I voted for the lesser of two evils.
Consumers operating in the marketplace can fine-tune their purchases to closely match their tastes and preferences. Even with such “lumpy” purchases as automobiles, you can buy a slightly bigger or smaller car, with more or fewer options, and keep it longer than your neighbor does or trade it in sooner. Such fine gradations are not available in the political arena.
You might prefer Madison’s stands on education and welfare reform, for example, while favoring Monroe’s views on international relations. Voting is a lumpy decision, somewhat akin to tie-in sales contracts that require buying some things you do not want to get the things you desire. Casting a vote involves trade-offs because you cannot vote for a set of positions other than those taken by one of the candidates.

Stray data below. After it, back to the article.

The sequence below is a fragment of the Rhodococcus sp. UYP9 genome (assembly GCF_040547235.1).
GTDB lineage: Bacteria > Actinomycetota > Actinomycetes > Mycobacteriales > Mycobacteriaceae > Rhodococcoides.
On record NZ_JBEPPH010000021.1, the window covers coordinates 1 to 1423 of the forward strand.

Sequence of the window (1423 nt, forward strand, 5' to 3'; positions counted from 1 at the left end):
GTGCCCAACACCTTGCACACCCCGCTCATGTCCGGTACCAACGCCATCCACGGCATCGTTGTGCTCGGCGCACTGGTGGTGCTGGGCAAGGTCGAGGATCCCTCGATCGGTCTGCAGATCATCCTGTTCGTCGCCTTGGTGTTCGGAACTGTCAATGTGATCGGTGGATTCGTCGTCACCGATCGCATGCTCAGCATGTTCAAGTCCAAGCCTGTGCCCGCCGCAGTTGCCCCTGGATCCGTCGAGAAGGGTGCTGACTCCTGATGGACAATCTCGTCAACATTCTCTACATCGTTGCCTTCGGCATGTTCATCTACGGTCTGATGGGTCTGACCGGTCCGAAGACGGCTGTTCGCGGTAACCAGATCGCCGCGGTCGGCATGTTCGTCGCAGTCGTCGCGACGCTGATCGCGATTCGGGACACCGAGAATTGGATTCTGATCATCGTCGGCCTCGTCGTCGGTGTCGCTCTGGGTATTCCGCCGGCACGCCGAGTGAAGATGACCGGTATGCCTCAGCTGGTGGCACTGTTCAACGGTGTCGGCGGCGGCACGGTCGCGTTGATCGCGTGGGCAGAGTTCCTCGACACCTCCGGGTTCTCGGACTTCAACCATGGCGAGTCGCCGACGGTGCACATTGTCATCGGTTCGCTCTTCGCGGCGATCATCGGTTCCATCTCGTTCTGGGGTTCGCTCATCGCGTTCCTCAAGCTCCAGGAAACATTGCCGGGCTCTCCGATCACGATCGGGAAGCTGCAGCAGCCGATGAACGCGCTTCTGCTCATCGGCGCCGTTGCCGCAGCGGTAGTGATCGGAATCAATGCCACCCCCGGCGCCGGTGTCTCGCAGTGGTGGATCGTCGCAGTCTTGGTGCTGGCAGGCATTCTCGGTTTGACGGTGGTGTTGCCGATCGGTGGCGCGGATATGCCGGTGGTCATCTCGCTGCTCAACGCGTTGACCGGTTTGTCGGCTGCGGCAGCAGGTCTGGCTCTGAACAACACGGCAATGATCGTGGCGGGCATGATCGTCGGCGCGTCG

This is one reason that most public figures either state their positions on controversial issues in inoffensive terms or they waffle, avoiding direct answers to barbed questions aimed at them by reporters or their political opponents. This is an important example of the distortive effects of asymmetric information in the political arena. Rational ignorance among voters and the complexity of most issues are two other reasons that politicians frequently sidestep taking a stand.